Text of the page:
Yields on Mexican government debt in the two months after Lehman Brothers Holding Inc. filed for bankruptcy in 2008 surged 165 basis points, compared with an increase of 142 for Brazilian securities.
“We are a lot better prepared, especially relative to other countries, for a situation that could deteriorate externally,” Deputy Finance Minister Gerardo Rodriguez said in an interview at Bloomberg’s headquarters in New York on June 2. “All this points to a broad framework of creating additional spaces for a potential adverse scenario going forward. That’s what we are here for -- to prepare for negative scenarios.”
Mexico’s total net debt is 35 percent of GDP, below the 40 percent for Brazil. The government has been extending local debt maturities to a record 7.3 years in 2011, from 6.4 years in 2009.
Brazil imposed a 1 percent tax on some currency derivatives on July 27, the latest government measure aimed at stemming the 42 percent appreciation of the real since the end of 2008. Since October, Brazil has also tripled to 6 percent a tax on foreigners’ purchase of bonds, raised the cost of foreign borrowing by local companies and restricted bank bets against the real. The peso has gained 9.1 percent during the same period.
The extra yield investors demand to hold Mexican government dollar bonds instead of U.S. Treasuries narrowed 12 basis points to 174 at 5 p.m. New York time, according to JPMorgan Chase & Co.
The peso rose 2.3 percent to 12.2748 per U.S. dollar.
The cost to protect Mexican debt against non-payment for five years rose one basis point to 161, according to data provider CMA, which is owned by CME Group Inc. and compiles prices quoted by dealers in the privately negotiated market. Credit-default swaps pay the buyer face value in exchange for the underlying securities or the cash equivalent if a government or company fails to adhere to its debt agreements.
Mexico’s central bank lowered its forecast for economic growth this year and next while keeping its consumer price forecasts unchanged, according to its quarterly inflation report published yesterday. It cut its 2011 growth forecast to a range of 3.8 percent to 4.8 percent and its 2012 forecast to 3.5 percent to 4.5 percent. The bank said in its May report the economy may expand as much as 5 percent this year and up to 4.8 percent in 2012 growth. It kept its 2011 and 2012 consumer price forecasts at 3 percent to 4 percent.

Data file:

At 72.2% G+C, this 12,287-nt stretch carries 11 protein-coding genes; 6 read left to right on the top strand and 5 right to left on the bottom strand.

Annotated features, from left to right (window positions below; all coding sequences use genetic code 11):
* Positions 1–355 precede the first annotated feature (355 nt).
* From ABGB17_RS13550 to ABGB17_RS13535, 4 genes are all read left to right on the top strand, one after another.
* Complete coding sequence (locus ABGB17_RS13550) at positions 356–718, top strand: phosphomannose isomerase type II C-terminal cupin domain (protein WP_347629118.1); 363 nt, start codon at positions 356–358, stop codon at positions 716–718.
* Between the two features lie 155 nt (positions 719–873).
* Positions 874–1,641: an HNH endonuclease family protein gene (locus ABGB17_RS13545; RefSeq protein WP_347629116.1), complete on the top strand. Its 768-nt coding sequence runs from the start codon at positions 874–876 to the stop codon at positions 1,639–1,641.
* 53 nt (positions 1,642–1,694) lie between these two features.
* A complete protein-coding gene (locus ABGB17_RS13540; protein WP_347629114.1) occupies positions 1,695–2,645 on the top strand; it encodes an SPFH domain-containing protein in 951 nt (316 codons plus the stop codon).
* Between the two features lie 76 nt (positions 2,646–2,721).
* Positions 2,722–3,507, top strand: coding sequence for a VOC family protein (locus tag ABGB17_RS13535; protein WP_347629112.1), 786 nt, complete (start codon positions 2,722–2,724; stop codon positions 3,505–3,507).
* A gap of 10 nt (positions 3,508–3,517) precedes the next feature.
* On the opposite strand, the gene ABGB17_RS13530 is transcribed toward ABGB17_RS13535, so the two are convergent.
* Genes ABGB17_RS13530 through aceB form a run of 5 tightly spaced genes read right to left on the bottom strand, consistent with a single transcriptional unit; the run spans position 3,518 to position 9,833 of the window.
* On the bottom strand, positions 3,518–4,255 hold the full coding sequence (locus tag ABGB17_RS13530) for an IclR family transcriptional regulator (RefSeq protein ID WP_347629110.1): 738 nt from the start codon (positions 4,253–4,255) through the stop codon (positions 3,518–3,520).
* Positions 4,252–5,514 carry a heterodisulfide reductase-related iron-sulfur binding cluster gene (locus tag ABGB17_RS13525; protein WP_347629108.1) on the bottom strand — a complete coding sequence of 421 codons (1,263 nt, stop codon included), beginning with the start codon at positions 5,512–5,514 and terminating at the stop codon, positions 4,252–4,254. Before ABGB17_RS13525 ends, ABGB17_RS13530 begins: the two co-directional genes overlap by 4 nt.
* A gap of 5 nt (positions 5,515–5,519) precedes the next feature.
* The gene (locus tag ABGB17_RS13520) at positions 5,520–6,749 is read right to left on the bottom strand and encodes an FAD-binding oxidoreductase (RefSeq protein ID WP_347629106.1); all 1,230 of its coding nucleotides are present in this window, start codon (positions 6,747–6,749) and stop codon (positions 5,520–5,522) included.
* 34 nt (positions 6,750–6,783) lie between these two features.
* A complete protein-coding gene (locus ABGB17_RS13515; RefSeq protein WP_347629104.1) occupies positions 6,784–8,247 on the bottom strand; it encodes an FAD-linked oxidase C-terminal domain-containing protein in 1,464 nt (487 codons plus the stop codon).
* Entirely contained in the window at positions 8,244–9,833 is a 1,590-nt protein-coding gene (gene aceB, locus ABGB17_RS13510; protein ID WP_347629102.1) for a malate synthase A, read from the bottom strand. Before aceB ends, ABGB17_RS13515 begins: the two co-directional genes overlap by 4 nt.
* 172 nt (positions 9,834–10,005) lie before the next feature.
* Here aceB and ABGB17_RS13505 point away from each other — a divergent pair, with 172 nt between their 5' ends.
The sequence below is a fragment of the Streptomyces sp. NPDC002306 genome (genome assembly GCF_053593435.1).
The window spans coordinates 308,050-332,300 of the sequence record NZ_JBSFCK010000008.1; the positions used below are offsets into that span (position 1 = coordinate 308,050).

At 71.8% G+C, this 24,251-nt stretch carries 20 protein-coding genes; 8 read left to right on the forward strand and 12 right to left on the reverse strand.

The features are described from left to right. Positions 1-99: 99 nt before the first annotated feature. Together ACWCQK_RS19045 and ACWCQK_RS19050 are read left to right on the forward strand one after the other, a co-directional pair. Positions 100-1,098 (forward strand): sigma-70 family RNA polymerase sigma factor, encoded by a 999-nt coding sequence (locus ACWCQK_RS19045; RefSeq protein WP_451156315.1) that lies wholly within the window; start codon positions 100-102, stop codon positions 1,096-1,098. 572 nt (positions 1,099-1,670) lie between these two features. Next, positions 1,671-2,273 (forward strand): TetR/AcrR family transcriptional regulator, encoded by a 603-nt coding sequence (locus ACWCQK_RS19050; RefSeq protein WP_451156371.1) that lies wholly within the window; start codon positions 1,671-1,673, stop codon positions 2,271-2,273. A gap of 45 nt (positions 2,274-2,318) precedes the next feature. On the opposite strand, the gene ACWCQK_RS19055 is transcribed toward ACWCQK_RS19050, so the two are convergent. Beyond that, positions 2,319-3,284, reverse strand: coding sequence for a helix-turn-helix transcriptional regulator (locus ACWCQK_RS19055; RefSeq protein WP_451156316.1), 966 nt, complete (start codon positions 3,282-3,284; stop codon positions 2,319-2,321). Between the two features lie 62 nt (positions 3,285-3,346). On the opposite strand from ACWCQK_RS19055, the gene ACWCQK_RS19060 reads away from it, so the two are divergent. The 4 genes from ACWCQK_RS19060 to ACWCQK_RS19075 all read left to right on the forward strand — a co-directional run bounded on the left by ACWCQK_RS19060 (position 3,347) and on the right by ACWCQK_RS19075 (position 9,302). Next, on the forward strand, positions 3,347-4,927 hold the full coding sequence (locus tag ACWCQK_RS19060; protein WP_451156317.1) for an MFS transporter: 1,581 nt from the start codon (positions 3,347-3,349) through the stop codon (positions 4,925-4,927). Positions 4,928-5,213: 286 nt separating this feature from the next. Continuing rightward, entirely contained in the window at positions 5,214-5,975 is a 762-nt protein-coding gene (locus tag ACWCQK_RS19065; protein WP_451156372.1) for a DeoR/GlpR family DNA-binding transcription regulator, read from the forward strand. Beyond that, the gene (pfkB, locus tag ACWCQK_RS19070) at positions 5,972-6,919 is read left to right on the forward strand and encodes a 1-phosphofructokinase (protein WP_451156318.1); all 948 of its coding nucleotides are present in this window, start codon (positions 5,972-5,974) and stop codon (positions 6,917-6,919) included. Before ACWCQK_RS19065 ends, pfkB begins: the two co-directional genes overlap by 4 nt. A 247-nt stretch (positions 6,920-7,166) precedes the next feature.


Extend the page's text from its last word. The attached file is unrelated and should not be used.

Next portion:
“The balance of risks for growth in the Mexican economy has deteriorated,” the bank said in the report, citing lower global growth prospects.
JPMorgan’s Casillas and Iker Cabiedes reduced their 2011 Mexican growth forecast yesterday to 4.2 percent from 4.5 percent.
‘Aversion to Risk’
Economists in Mexico will likely continue to cut growth forecasts this quarter after the Federal Reserve indicated that it will keep rates low through mid-2013, said Javier Belaunzaran, who helps manage about 40 billion pesos at Interacciones Casa de Bolsa SA in Mexico City.
“If the Fed is saying it’s keeping rates steady through 2013, than things aren’t going well at all,” Belaunzaran said in a telephone interview. “There may be an aversion to risk toward long-term securities if the outlook worsens.”
Mexico will wait until November 2012 to raise the benchmark lending rate from a record low 4.5 percent, according to trading in TIIE futures.
While Mexico’s annual inflation rate slowed to a five-year low in March and is within the central bank’s target range of 3 percent to 4 percent this year, Brazil has struggled to contain price increases. Inflation quickened to 6.75 percent last month, the highest in six years and almost double the 3.55 percent rate in Mexico in July.
“There are a lot of factors that make Mexico stand out from the rest of the emerging markets,” Monex’s Avila said.